LoRaWAN Network Server Advice

LoRaWAN Network Server Advice

Following extensive trials with LoRaWAN with some success, our partner approached Concept13 seeking a LoRaWAN Network Server Comparison. Given the advances in LoRaWAN, the number of new entrants into the LoRaWAN Network Server market and the move by some LoRaWAN Gateway players into the LoRaWAN Network Server market, the choice was not easy. Decisions on whether to remain vendor agnostic. Consideration of current and future LoRaWAN technologies such as Class C, Multicast and GeoLocation. The reliability, availability and performance of the servers. And of course sensible commercials and a suitable long-term partner.

Concept13 knew first hand the critical dependency a partner might have on a LNS in such long-term plans. The effort required from moving one LoRaWAN Network Server vendor to another taking serious effort and planning. For a business relying on the insights, the dependability of results from the LNS being absolutely critical to their reputation and success. The decision of finding the right partner, who will perform, deliver long term stability and be a strategic partner for the future being critical. The financial consideration in moving from the attractive and free public networks to paid for services often hard to realise and justify.

Concept13 started by undertaking an assessment of the market including both opensource, free public networks like The Things Network and Things Connected, alongside commercial enterprise and carrier grade networks including Orbiwise and Loriot. The opportunity to run in-house, have managed on-premise, or managed in-cloud. Ten solutions where identified and subsequently short-listed to three providers., The Things Network provided as the fourth under the assessment as a baseline to their current solution. Each LoRaWAN Network Server vendor contacted and sample accounts created on each platform.

A careful considered and strategic LoRaWAN Network Server Comparison was made of the four platforms. (1) Functional analysis of each platform looking at setup, ease & clarity, comfort. (2) Reliability with live performance analysis of traffic for 1, 7 & 28 days. (3) Deep dive in the LoRaWAN functionality and future support for new features. (4) Distinctive differences in the features which set apart one LNS from another. The work took over a month to complete and provided demonstrable and audited results as an independent comparison. A separate professional opinion was then provided by Concept13 as to its own recommendations.

The results are confidential to the Partner, but there are four points which stand out.

(1) The definition of LoRaWAN by the LoRaWAN alliance dictates a natural checklist and compliance for most LoRaWAN Network Servers to adhere to. The measure of a serious LoRaWAN Network Server provider is someone who is at the forefront of new features and innovation and a major net contributor to emerging standards.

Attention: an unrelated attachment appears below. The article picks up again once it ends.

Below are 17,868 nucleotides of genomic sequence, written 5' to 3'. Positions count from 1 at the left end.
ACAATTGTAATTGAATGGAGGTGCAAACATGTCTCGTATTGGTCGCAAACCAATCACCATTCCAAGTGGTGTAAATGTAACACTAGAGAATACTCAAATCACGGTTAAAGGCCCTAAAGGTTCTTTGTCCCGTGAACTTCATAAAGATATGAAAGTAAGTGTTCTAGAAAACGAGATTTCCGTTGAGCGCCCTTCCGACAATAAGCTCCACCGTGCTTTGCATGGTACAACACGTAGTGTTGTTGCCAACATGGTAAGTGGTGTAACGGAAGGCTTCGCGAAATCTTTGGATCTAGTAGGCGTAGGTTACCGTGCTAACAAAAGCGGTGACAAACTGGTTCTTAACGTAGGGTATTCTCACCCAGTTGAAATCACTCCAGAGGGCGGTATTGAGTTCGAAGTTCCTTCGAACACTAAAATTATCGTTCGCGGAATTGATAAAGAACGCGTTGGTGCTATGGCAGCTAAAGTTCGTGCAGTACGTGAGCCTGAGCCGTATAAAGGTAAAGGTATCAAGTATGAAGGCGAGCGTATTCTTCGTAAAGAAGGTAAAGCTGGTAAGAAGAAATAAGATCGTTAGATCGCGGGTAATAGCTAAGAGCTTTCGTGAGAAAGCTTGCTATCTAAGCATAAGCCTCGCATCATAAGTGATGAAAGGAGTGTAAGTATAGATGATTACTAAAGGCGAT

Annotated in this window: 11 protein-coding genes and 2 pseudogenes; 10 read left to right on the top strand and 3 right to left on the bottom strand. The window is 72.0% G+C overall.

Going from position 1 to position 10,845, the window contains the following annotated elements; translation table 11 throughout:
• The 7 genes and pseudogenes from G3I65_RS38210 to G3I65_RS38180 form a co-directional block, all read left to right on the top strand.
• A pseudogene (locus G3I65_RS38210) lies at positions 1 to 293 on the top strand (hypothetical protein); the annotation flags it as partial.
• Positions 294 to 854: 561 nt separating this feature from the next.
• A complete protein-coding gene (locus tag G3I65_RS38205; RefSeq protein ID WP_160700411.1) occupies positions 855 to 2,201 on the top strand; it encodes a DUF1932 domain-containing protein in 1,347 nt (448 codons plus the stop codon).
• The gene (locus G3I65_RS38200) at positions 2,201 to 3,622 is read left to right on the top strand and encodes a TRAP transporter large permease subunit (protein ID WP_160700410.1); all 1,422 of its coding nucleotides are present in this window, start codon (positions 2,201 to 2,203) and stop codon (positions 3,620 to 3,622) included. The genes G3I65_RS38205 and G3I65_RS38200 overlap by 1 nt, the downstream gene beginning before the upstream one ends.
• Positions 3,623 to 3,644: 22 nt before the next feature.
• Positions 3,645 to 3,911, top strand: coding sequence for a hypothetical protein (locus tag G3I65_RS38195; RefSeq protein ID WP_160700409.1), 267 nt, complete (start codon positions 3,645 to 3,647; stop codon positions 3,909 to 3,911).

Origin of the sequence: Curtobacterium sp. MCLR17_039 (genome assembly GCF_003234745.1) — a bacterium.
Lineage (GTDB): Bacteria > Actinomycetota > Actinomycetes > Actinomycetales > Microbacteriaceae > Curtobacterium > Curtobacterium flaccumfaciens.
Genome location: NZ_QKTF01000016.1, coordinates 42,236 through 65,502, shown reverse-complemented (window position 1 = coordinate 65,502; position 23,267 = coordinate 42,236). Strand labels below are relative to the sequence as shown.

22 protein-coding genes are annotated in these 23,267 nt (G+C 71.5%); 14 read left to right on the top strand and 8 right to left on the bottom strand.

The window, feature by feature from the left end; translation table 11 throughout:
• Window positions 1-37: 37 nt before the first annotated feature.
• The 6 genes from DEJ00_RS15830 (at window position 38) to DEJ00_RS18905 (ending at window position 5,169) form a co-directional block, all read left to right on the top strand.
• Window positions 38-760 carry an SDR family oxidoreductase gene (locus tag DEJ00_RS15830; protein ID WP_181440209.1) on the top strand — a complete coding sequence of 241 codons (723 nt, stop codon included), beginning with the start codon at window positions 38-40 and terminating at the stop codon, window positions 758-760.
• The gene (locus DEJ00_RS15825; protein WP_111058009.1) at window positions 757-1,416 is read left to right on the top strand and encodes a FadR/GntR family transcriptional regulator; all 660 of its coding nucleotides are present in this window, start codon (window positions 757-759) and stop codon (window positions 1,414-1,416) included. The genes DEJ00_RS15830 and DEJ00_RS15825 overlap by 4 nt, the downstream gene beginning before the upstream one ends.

(2) The reliability of each LoRaWAN Network Server is as much dictated by the Service Level Agreement offered by the Vendor as it is the users you share your network with. Simply no comparison can be made between a public and free shared The Things Network and an enterprise grade private Tenant or private Instance.

(3) When you select a LoRaWAN Network Server Vendor, you are making the most serious, strategic and long lasting decision of your use of LoRaWAN. Switching LNS providers is complex unless you plan ahead. Spend the time to assess and get to know your LNS vendor – it is critical to your long term success.

(4) Not all LoRaWAN Network Servers are the same. The most advanced will implement features like Adaptive Data Rate, Duty Cycle management, Gateway optimisation, Quality of Service that will impact every part of your solution in ways you may never expect. By example a serious LNS may double the battery life of a sensor.

Our personal advice….

The LoRaWAN Network Server is the beating heart of your LoRaWAN network which will drive your success, long term viability and your reputational success. Switching LoRaWAN Network Servers through choice or enforced by outages (or new fees), will never be easy and might otherwise artificially lock you in. Plan ahead, do your research, consider the impact a carrier grade LNS will have on your solution, and maintain an up-to-date LoRaWAN Network Server switching strategy. Ensure your Sensors support link check (or similar), ensure your Gateways can be switched remotely, and always put the LNS at the core of your strategic planning.